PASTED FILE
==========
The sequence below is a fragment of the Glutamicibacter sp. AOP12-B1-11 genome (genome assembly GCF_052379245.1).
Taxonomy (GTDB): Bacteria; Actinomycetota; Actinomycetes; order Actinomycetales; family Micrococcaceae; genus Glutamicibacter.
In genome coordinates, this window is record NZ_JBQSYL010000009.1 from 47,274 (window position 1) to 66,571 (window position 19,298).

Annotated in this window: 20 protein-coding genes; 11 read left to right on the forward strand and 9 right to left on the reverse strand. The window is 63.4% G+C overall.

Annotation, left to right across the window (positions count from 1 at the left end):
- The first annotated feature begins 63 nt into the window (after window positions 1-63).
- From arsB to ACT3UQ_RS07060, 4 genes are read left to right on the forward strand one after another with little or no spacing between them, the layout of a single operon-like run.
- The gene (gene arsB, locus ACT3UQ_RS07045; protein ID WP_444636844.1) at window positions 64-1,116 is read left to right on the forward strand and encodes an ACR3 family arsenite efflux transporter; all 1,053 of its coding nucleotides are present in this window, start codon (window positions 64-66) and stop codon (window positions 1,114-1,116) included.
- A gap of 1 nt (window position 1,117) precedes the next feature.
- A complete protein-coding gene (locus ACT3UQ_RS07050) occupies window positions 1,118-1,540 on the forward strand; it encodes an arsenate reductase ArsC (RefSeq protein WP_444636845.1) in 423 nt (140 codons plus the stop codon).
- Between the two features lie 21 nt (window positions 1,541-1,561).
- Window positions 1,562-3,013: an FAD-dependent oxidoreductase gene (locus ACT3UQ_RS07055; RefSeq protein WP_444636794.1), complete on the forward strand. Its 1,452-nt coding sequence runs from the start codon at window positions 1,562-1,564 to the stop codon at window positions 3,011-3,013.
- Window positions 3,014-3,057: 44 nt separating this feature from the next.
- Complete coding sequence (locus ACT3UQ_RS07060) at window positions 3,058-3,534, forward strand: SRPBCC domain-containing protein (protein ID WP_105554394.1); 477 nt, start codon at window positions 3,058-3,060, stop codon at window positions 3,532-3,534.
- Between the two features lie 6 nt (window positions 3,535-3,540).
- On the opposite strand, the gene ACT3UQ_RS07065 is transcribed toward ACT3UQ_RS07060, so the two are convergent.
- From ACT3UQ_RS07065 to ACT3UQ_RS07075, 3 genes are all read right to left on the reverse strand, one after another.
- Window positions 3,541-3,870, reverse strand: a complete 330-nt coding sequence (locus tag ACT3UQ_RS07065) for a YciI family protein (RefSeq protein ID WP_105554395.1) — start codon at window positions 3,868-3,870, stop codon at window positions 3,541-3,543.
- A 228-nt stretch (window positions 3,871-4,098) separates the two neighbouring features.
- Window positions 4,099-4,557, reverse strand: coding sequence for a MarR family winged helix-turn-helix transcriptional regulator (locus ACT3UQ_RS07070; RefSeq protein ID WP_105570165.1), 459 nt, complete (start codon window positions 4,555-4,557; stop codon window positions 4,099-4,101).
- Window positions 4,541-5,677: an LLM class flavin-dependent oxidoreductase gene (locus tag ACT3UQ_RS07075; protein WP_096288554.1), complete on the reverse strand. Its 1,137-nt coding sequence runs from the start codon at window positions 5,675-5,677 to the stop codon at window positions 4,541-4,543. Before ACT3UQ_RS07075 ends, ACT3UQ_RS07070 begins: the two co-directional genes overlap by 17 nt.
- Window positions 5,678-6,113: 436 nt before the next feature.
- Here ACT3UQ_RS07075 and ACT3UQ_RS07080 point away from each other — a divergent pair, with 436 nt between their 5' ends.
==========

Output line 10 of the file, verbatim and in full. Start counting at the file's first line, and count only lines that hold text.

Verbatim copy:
- A complete protein-coding gene (locus ACT3UQ_RS07050) occupies window positions 1,118-1,540 on the forward strand; it encodes an arsenate reductase ArsC (RefSeq protein WP_444636845.1) in 423 nt (140 codons plus the stop codon).